Beyond Bibi: Israel's Crisis Is Part Of The Wider Siege On Democracy
The Israeli government's aggressive bid to curb judicial powers fits into a bigger picture of the degradation of liberal democracy worldwide.
The institutional storm that has all but paralyzed Israel for months is an extreme illustration of a wider distortion of the relative places of power, institutions, the law and minorities in public life. A typical component of this democratic deformation is the recurring bid to curtail the judiciary and its mediating powers.
Extremist legislators in Israel, while a minority in terms of seats, have taken hold of the public agenda and are insisting on a less-than-novel idea that unelected judges must not be allowed to intervene in political decisions or the business of legislation.
In other words, state institutions cannot question or check elected officials. It is a grotesque idea loved by populists of the Left and the Right, notably in our own region. As a strategy, it has been implemented in states such as Cuba, Nicaragua and Venezuela, though the Israelis will not want to be compared with such murky regimes.
Its roots go beyond Israel and back to the 18th-century French revolutionaries who wanted a single source for the law and power. Wittingly or not, they were showing the same absolutist view of governance as the monarchy they opposed for ruling its subjects by divine right. Today, "the people" has become the source of an unquestionable right to govern people without objections, rather like a monarch!
The thinker Jean-Jacques Rousseau was one of those in France who cited the "general will," not institutions, as the source of power. He saw the will of the people as far above any concerns for personal liberty, and the populists of our time would agree with him.
Checks and balances
Beyond Israel, arguments in favor of curbing the judiciary have become dangerously common and should certainly spark our concern as citizens. Here in Argentina, politicians have come to question the concept of the separation of powers.
That too is the legacy of an 18th-century thinker, the more conservative Charles-Louis de Montesquieu, who wanted to see powers controlling powers. Hannah Arendt, a student of dictatorships, noted that the Founding Fathers of the United States deftly avoided the "revolutionary" idea of sourcing all power in the so-called will of the people.
The mass protests in Israel are extremely healthy in this context.
Their position was that while power is rooted in the popular will, the law has higher sources, which in political terms meant independent institutions wielding oversight powers over each other.
Poster of Israeli Prime Minister Benjamin Netanyahu during an anti-governement demonstration.
Can Israel sideline extremism?
Israel's zealots precisely want to ditch oversight powers over parliament, provoking the ire of citizens who sense and know this is a first step toward more autocratic forms of government. Numerous Israeli officials and diplomats, not to mention the president, are with the public.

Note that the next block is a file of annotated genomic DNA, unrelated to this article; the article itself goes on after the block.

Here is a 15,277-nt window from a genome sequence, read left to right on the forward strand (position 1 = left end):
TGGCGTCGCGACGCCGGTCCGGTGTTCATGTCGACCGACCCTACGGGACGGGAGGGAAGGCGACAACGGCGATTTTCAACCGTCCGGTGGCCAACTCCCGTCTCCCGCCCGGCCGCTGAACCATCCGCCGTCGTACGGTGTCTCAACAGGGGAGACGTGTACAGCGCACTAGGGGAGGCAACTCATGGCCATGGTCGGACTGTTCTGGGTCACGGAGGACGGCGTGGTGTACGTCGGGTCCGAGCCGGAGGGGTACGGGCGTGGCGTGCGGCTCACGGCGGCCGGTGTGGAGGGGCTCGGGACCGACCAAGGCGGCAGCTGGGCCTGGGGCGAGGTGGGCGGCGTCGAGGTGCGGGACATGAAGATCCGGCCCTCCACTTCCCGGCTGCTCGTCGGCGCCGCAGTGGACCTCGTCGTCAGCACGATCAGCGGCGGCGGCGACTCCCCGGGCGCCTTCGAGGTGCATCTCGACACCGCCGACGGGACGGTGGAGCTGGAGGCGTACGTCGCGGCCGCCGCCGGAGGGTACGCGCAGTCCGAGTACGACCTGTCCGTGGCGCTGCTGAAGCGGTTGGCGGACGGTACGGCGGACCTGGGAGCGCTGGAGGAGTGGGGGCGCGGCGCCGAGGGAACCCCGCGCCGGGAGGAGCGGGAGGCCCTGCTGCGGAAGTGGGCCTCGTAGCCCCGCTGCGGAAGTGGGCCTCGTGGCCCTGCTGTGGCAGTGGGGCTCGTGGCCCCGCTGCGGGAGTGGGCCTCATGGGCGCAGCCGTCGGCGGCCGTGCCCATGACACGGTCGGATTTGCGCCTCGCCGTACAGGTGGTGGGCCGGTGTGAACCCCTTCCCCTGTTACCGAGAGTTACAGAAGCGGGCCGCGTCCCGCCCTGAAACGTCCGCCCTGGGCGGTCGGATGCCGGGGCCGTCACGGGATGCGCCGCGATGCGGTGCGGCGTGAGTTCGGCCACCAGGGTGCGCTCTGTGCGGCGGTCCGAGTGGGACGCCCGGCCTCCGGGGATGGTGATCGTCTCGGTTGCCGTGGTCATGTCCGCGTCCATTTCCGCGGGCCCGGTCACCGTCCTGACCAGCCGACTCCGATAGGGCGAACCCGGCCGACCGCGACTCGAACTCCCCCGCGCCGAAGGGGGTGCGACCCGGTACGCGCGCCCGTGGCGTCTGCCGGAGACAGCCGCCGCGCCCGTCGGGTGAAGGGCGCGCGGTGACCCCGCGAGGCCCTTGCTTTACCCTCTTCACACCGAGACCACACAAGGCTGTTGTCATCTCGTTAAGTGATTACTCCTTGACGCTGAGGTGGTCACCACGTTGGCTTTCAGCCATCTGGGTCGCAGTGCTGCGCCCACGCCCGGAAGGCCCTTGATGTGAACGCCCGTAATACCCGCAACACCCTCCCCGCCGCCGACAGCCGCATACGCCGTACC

Curtailing, or colonizing the judiciary and specifically the supreme court is a familiar part of the process of unhinging institutional governance. The last U.S. president, Donald J. Trump, Brazil's Bolsonaro, Hungary's Viktor Orbàn and Turkey's Erdogan have all tried or done this. In our region, leaders with a taste for the "people" recipe include the Kirchner presidents in Argentina (Néstor and Cristina), Mexico's López Obrador, and even the radicals in Chile, who proposed eliminating the judiciary entirely in a new constitution. Voters rejected this massively last September.
The mass protests in Israel are extremely healthy in this context, illustrating street-level mobilization to defend institutional systems that serve the citizen body. The word institution comes from the Latin concept of a limit: there is no order without limits, nor any "normality" without the norms that express those limits. Together they form a barrier against the totalitarian abyss.
Yet populism is not inevitable.
Events in Israel are partly due to Prime Minister Benjamin Netanyahu's resolve to form a government without a parliamentary majority, and his dismal choice of coalition partners. Together they are pushing an agenda that includes expanding settlements, antagonizing Palestinians and perhaps even remolding Israel as an apartheid state.
Yet populism is not inevitable. Crazies come and go in politics. Spain's recent elections deflated radicalism and appeared to reinforce the two-party hegemony of previous years. In Spain as in Israel, the big parties could work together to end a dysfunctional legislature and sideline extremists.
Germany tried it a while back, though it requires a shared vision of what is best for the country. Will anyone in Israel contemplate this?
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